Crime scene cleaning podcast

26th of October 2022
Crime scene cleaning podcast

Katja Scholz reports on a new podcast about crime scene cleaning being produced by BIV.

For well over 18 months now, the contract cleaning association BIV has been joining in the discussions - also in its ‘Glanzstück’ podcast – on politics and science, on skilled trades in particular or industry in general, on training, digitalisation, migration or sustainability and on social or cultural developments.

Christopher Lück, BIV communications director, moderates the podcast interview and meets a relevant interviewee roughly once a month. Why make a podcast?  “Podcasts are still very popular. Around one third of households in Germany and particularly 16 to 29 year-olds listen to podcasts on a regular basis. So we are keen to communicate with new target groups,” explains Lück.

The summer episode is all about a niche area of cleaning. Lück speaks to Ralf Zschäbitz, departmental manager for pest control, building and special cleaning in a company, about crime scene cleaning. “We often get enquiries on this topic so we felt it was worthwhile to record an episode about it.”

As a trained contract cleaner and master craftsman, Zschäbitz has worked in the hospital sector for many years and became interested in crime scene cleaning.  Although qualification as a cleaner is not a prerequisite for crime scene cleaning, it nevertheless simplifies the work tremendously, since trained cleaners are equipped from the outset with a knowledge of different types of dirt, materials and exemplary hygiene.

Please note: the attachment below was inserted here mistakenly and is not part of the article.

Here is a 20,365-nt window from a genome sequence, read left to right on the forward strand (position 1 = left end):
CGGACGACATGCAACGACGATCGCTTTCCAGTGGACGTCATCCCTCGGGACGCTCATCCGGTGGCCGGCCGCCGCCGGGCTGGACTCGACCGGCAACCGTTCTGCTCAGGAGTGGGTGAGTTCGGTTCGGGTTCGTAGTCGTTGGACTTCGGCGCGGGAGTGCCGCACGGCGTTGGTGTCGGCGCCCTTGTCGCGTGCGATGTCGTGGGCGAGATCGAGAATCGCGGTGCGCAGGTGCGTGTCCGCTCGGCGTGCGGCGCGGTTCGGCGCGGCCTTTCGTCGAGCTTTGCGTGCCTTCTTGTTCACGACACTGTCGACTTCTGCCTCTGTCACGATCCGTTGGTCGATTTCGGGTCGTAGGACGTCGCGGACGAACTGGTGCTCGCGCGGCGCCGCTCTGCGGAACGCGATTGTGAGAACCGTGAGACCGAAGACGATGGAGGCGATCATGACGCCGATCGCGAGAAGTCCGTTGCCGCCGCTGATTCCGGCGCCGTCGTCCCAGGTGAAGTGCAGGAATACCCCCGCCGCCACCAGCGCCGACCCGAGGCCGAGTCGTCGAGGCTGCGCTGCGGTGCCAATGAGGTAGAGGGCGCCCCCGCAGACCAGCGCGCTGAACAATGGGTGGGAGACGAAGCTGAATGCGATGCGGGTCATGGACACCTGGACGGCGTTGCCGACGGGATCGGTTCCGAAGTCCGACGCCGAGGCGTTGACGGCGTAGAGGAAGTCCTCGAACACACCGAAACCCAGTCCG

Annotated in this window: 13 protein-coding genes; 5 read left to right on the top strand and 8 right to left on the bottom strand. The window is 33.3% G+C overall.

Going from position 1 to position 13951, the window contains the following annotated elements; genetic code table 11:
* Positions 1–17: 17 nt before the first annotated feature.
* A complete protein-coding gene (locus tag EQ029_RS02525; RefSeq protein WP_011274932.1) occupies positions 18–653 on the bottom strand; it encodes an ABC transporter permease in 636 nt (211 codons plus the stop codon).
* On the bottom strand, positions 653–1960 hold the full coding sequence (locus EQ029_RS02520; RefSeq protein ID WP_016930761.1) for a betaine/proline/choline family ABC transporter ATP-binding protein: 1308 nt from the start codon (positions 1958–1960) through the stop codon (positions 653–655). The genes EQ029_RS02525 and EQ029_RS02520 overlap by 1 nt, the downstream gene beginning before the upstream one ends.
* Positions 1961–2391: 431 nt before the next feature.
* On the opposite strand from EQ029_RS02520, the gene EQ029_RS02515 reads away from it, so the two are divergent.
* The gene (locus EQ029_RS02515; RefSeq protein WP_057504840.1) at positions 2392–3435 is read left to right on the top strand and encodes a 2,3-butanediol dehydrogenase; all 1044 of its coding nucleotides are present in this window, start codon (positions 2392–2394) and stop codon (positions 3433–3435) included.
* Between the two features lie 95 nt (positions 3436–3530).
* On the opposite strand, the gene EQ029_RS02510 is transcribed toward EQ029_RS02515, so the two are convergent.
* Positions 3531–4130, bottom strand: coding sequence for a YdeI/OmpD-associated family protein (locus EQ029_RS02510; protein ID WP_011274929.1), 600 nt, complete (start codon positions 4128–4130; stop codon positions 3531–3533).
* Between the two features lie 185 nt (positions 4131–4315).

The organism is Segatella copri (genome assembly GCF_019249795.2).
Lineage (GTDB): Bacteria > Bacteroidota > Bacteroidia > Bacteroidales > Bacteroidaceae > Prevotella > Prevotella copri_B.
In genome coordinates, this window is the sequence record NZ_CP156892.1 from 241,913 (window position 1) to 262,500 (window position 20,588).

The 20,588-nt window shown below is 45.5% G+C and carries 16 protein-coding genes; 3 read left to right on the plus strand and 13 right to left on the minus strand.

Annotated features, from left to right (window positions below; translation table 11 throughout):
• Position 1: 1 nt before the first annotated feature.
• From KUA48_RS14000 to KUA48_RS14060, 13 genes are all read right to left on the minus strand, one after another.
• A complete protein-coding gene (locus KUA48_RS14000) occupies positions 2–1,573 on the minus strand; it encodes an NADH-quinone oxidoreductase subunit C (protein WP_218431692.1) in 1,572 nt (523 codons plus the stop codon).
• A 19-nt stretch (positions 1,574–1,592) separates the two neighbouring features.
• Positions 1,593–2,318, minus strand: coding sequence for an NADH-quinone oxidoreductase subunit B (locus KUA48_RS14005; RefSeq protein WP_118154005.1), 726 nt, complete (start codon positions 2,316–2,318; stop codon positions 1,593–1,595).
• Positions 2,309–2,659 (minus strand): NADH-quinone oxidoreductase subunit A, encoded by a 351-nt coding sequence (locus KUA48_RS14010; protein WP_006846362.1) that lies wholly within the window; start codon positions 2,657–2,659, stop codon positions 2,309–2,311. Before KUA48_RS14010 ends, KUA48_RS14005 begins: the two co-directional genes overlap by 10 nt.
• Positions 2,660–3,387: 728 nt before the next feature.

“Of course, this activity is not for everyone. You have to want to and be able to cope with smelling and seeing things which would not occur during a normal office cleaning job,” explains Zschäbitz.  “For that reason, it’s not a job that can be mastered overnight - you have to take it step by step. This is also how we train young employees who are interested in this work.” 

At the same time, comprehensive health protection is for him a matter of course. “Our crime scene cleaners receive regular medical check-ups and are offered all appropriate vaccinations, comprehensive hygiene training and all PPE.”

The equipment used for cleaning does not differ substantially from that of a cleaner in an office complex or public building. There are however additional special tools used, such as for professional odour elimination. The time factor is also crucial. “It can happen, particularly in public buildings, that cleaning has to be done either very quickly or possibly also at unusual times of day.  In private settings we can generally clean during our normal working hours,” explains Ralf Zschäbitz.

It is especially important for him to tell his young trainees: look at the bigger picture! “It is our job to remove everything and to look in all the corners to make absolutely sure there are no further traces remaining when, for example, family members enter the private home of a deceased person.

A quiet, conscientious, discreet and respectful manner is also of the utmost importance. We are there when needed but we do not intrude. And above all, we work discreetly and do not pass on any information to the outside world.”


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